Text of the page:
This article in Zeek by Rabbi Arthur Waskow and Victoria Finlay actually manages to include both of my top two Tu Bishvat pet peeves in the opening graf:
The #1 pet peeve is, of course, "Tu B'Shvat". (I feel slightly bad that I'm helping out this spelling's PageRank by printing it.) The #2 is the analogy to April 15, a common analogy in explaining the "four new years" to Americans. Why April 15?
Wouldn't it seem strange if you discovered that April 15, Income Tax Day, had been transformed into a festival for celebrating God's reemergence? Yet that is what the Kabbalists of Safed did in the sixteenth century when they recreated Tu B'Shvat, which Jews will celebrate this year on February 8-9.
Tu B'Shvat, the full moon of mid-winter, had been important only in Holy Temple days as a tax day. It marked the end of the "fiscal year" for trees, the key capital investment in an agricultural society. Fruit that appeared before that date was taxed for the previous year; fruit that appeared later, for the following year.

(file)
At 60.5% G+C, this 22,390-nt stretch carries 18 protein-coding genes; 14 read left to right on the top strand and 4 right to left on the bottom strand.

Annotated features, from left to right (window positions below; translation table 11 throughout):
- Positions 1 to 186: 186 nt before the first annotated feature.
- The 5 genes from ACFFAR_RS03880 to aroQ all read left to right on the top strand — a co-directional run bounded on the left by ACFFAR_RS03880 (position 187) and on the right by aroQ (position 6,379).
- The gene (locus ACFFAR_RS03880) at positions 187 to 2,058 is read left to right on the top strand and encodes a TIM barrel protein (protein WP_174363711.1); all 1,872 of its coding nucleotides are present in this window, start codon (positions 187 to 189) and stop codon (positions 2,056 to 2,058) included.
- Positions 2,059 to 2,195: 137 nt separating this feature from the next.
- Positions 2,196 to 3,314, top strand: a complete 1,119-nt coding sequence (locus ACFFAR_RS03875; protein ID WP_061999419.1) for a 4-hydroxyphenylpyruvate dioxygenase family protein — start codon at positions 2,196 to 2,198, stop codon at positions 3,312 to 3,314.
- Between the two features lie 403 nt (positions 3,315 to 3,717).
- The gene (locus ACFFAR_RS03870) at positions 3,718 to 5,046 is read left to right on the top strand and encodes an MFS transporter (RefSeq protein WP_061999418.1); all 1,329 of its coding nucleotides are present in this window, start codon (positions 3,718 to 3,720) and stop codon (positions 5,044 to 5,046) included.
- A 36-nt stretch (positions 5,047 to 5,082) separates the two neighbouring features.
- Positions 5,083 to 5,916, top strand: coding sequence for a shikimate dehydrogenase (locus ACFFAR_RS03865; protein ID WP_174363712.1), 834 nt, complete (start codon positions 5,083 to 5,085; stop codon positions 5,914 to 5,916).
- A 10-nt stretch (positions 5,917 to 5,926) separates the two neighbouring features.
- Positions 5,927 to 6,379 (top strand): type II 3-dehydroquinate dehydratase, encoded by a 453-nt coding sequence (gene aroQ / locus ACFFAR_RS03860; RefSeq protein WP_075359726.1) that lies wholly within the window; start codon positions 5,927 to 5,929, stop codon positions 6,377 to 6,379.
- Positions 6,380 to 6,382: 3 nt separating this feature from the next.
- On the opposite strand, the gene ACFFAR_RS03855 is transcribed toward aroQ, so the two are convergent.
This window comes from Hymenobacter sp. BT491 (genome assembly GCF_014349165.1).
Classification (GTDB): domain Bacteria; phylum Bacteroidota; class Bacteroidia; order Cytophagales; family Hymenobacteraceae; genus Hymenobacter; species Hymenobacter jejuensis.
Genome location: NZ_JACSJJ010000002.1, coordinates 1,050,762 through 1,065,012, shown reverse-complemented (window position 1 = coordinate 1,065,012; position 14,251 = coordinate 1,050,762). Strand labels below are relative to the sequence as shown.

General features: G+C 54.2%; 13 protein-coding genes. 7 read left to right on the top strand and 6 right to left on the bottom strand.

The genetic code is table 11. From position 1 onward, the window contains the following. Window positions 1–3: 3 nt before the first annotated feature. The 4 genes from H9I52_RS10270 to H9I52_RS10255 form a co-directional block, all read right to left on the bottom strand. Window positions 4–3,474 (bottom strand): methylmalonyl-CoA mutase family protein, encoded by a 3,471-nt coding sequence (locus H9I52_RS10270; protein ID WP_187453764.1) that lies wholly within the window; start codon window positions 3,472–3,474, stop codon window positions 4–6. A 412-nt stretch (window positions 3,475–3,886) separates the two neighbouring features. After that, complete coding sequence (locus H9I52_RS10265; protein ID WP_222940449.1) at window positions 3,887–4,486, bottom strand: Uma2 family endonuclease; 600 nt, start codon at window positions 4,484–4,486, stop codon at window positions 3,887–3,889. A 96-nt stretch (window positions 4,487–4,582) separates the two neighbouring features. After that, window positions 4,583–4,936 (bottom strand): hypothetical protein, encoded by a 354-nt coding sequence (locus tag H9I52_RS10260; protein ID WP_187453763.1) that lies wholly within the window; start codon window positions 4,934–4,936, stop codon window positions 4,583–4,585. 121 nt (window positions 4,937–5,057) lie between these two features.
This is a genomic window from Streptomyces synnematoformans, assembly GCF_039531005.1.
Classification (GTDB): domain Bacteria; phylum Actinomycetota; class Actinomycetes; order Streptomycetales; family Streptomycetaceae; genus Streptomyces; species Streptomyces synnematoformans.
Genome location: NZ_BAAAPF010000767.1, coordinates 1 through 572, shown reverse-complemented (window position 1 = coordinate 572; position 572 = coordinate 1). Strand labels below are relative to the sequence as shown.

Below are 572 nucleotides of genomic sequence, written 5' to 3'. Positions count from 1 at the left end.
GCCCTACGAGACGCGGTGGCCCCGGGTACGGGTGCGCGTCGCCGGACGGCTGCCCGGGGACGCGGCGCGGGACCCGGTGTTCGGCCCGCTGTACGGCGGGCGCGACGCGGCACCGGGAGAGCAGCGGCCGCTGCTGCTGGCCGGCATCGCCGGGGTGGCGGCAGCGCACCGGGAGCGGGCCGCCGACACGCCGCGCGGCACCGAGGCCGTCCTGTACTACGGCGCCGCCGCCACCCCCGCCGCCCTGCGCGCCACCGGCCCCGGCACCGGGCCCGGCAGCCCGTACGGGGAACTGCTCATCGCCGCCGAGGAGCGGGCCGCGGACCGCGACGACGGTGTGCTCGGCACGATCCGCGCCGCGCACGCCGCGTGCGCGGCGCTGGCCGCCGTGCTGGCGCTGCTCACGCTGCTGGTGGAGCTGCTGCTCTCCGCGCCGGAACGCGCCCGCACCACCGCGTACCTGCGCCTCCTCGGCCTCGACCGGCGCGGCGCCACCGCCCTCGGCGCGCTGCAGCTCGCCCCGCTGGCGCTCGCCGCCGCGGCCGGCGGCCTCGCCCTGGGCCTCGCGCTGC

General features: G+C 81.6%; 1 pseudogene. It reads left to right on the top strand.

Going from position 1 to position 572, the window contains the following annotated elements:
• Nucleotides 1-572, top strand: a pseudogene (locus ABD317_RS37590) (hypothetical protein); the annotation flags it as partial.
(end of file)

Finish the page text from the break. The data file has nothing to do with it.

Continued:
This is an accurate description of the original function of Tu Bishvat (and 1 Elul, for livestock). And we do indeed have a date that serves as the end of the fiscal year for individual income taxes in the United States, but it's not April 15; it's December 31! April 15 is merely the deadline to file a tax return. So why does this flawed analogy get perpetuated? Because people hear "April 15" and think "taxes", which is not necessarily people's primary association when they hear "December 31" or "January 1". (Also perhaps because saying that one new year marks the beginning of the year and another one is like January 1 doesn't help elucidate the concept of multiple new years.) But that doesn't make it correct.
If we were to identify a date on the Hebrew calendar that would be a more accurate counterpart to April 15 (the deadline to pay taxes), then (according to Mishnah Ma'aser Sheini 5:6), it might be the 7th day of Pesach, which falls this year on... April 15!!! (Yes, I know this isn't the right year in the 7-year cycle for this correspondence to work out perfectly. Oh well.)